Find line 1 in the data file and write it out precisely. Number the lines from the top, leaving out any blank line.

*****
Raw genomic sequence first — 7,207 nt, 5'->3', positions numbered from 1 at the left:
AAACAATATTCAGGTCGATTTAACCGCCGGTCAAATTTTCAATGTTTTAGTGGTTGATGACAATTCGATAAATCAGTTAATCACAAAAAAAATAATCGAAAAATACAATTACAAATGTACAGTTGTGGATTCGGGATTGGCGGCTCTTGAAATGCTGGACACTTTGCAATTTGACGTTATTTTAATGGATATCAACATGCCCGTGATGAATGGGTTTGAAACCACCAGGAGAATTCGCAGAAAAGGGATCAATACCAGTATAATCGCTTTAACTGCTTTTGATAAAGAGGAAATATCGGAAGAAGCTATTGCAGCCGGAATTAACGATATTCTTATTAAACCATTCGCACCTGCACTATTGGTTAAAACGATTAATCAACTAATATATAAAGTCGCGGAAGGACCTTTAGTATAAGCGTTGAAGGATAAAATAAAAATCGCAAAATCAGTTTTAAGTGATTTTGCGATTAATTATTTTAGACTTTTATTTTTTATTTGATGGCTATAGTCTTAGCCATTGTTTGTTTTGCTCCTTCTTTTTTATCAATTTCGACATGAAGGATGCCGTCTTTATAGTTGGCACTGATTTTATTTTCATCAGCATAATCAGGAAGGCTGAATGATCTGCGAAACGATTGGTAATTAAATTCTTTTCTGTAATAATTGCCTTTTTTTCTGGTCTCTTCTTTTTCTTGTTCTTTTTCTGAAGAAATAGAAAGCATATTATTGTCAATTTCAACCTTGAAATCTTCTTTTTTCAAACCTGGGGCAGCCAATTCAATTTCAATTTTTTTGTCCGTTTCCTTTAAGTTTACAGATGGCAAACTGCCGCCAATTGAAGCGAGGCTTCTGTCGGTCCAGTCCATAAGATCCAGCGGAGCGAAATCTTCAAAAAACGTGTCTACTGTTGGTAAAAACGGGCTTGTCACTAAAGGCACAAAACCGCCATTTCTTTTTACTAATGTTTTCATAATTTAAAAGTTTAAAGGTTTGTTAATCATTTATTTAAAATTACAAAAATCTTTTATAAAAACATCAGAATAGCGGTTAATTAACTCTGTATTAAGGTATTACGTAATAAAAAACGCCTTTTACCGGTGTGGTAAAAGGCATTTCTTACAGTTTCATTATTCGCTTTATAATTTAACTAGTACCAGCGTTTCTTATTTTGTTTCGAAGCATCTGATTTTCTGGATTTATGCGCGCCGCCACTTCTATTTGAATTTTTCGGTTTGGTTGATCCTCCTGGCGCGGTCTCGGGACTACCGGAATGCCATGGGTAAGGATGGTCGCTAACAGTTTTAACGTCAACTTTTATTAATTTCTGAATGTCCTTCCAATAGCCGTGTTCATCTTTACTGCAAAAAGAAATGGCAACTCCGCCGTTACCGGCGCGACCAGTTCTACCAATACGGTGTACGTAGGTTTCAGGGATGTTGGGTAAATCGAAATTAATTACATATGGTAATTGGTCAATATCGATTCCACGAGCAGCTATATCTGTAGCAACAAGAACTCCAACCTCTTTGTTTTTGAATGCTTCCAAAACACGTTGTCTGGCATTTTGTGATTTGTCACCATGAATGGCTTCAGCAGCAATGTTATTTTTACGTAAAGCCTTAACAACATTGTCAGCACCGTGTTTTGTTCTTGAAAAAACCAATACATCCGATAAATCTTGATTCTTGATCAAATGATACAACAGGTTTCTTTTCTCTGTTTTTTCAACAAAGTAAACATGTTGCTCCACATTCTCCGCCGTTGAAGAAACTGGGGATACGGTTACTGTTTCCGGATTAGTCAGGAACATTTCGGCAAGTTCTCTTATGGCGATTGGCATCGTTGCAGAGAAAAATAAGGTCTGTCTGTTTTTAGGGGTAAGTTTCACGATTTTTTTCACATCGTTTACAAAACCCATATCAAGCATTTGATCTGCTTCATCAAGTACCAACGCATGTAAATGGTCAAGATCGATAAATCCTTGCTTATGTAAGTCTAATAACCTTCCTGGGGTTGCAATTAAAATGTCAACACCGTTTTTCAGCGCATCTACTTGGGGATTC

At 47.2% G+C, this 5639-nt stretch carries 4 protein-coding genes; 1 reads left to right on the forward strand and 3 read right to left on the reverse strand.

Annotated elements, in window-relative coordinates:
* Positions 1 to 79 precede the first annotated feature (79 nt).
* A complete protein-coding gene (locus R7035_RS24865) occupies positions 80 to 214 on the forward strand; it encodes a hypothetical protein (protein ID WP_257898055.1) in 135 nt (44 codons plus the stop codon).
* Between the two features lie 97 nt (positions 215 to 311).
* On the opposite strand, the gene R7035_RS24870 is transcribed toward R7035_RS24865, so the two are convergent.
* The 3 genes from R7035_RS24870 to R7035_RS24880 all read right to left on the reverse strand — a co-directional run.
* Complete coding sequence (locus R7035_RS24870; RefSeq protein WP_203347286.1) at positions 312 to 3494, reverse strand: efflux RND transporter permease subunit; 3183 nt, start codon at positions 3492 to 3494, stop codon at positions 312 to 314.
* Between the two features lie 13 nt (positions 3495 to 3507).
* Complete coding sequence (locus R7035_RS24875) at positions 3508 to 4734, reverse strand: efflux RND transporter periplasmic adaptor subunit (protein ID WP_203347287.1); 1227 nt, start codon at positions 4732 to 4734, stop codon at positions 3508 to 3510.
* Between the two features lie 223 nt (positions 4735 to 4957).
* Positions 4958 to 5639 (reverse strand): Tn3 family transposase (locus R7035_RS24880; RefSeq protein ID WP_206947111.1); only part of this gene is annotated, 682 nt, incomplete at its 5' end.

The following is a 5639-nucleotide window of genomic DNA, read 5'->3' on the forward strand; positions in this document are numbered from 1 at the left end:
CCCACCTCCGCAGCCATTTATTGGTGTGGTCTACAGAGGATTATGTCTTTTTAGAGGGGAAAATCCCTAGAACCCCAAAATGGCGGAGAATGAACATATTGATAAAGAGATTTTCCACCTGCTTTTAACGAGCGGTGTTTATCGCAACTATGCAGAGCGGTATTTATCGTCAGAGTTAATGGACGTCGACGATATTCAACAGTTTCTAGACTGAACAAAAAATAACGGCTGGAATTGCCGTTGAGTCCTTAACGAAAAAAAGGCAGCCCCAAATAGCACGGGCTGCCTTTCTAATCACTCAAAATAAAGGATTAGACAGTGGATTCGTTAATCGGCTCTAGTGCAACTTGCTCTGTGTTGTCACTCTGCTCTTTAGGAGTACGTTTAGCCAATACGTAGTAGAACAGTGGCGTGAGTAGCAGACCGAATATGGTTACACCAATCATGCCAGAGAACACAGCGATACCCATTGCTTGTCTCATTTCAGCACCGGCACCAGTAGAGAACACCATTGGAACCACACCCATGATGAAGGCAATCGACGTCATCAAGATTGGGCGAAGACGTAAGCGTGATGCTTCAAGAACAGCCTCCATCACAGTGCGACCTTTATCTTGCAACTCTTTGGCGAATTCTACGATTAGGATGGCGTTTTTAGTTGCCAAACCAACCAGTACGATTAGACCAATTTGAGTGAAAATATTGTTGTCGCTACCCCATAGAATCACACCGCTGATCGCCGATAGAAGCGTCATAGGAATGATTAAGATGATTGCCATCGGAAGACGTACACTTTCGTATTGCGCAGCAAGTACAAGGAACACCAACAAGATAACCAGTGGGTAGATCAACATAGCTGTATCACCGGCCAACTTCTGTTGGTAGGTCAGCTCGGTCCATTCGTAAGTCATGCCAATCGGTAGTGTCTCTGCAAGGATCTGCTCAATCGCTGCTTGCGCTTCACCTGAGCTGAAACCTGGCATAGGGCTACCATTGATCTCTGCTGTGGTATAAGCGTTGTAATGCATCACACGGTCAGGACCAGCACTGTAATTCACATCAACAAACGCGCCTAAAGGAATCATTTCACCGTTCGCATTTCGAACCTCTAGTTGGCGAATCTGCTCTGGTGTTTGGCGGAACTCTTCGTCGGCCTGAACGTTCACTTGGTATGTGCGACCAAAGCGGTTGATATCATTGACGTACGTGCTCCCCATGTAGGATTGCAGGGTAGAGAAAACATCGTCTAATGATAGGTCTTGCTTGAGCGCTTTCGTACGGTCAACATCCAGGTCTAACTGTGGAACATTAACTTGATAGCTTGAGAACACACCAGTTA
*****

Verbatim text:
Raw genomic sequence first — 7,207 nt, 5'->3', positions numbered from 1 at the left: